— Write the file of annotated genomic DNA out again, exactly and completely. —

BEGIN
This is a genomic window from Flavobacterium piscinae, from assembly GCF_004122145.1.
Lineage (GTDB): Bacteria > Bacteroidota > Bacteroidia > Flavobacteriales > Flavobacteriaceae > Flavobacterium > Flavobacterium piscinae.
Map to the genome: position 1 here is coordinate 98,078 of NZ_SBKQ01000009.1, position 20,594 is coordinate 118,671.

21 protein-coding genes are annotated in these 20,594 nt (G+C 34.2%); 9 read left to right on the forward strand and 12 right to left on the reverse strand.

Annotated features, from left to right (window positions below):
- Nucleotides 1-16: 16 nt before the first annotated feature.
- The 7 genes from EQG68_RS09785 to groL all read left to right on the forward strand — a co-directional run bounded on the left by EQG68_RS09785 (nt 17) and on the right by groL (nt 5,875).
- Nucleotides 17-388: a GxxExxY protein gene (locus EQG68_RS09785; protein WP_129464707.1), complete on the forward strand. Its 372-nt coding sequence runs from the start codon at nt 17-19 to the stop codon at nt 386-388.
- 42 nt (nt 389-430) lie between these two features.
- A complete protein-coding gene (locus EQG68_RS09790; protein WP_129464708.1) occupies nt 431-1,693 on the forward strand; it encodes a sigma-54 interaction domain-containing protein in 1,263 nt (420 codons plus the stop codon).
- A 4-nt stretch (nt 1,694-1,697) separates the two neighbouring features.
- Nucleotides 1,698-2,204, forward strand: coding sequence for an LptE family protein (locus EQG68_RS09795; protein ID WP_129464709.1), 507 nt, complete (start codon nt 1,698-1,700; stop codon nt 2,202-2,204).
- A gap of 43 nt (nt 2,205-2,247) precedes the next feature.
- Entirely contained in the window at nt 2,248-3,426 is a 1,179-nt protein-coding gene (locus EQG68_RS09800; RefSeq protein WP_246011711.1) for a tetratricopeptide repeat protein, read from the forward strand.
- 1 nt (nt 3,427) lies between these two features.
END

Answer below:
This is a genomic window from Flavobacterium piscinae, from assembly GCF_004122145.1.
Lineage (GTDB): Bacteria > Bacteroidota > Bacteroidia > Flavobacteriales > Flavobacteriaceae > Flavobacterium > Flavobacterium piscinae.
Map to the genome: position 1 here is coordinate 98,078 of NZ_SBKQ01000009.1, position 20,594 is coordinate 118,671.

21 protein-coding genes are annotated in these 20,594 nt (G+C 34.2%); 9 read left to right on the forward strand and 12 right to left on the reverse strand.

Annotated features, from left to right (window positions below):
- Nucleotides 1-16: 16 nt before the first annotated feature.
- The 7 genes from EQG68_RS09785 to groL all read left to right on the forward strand — a co-directional run bounded on the left by EQG68_RS09785 (nt 17) and on the right by groL (nt 5,875).
- Nucleotides 17-388: a GxxExxY protein gene (locus EQG68_RS09785; protein WP_129464707.1), complete on the forward strand. Its 372-nt coding sequence runs from the start codon at nt 17-19 to the stop codon at nt 386-388.
- 42 nt (nt 389-430) lie between these two features.
- A complete protein-coding gene (locus EQG68_RS09790; protein WP_129464708.1) occupies nt 431-1,693 on the forward strand; it encodes a sigma-54 interaction domain-containing protein in 1,263 nt (420 codons plus the stop codon).
- A 4-nt stretch (nt 1,694-1,697) separates the two neighbouring features.
- Nucleotides 1,698-2,204, forward strand: coding sequence for an LptE family protein (locus EQG68_RS09795; protein ID WP_129464709.1), 507 nt, complete (start codon nt 1,698-1,700; stop codon nt 2,202-2,204).
- A gap of 43 nt (nt 2,205-2,247) precedes the next feature.
- Entirely contained in the window at nt 2,248-3,426 is a 1,179-nt protein-coding gene (locus EQG68_RS09800; RefSeq protein WP_246011711.1) for a tetratricopeptide repeat protein, read from the forward strand.
- 1 nt (nt 3,427) lies between these two features.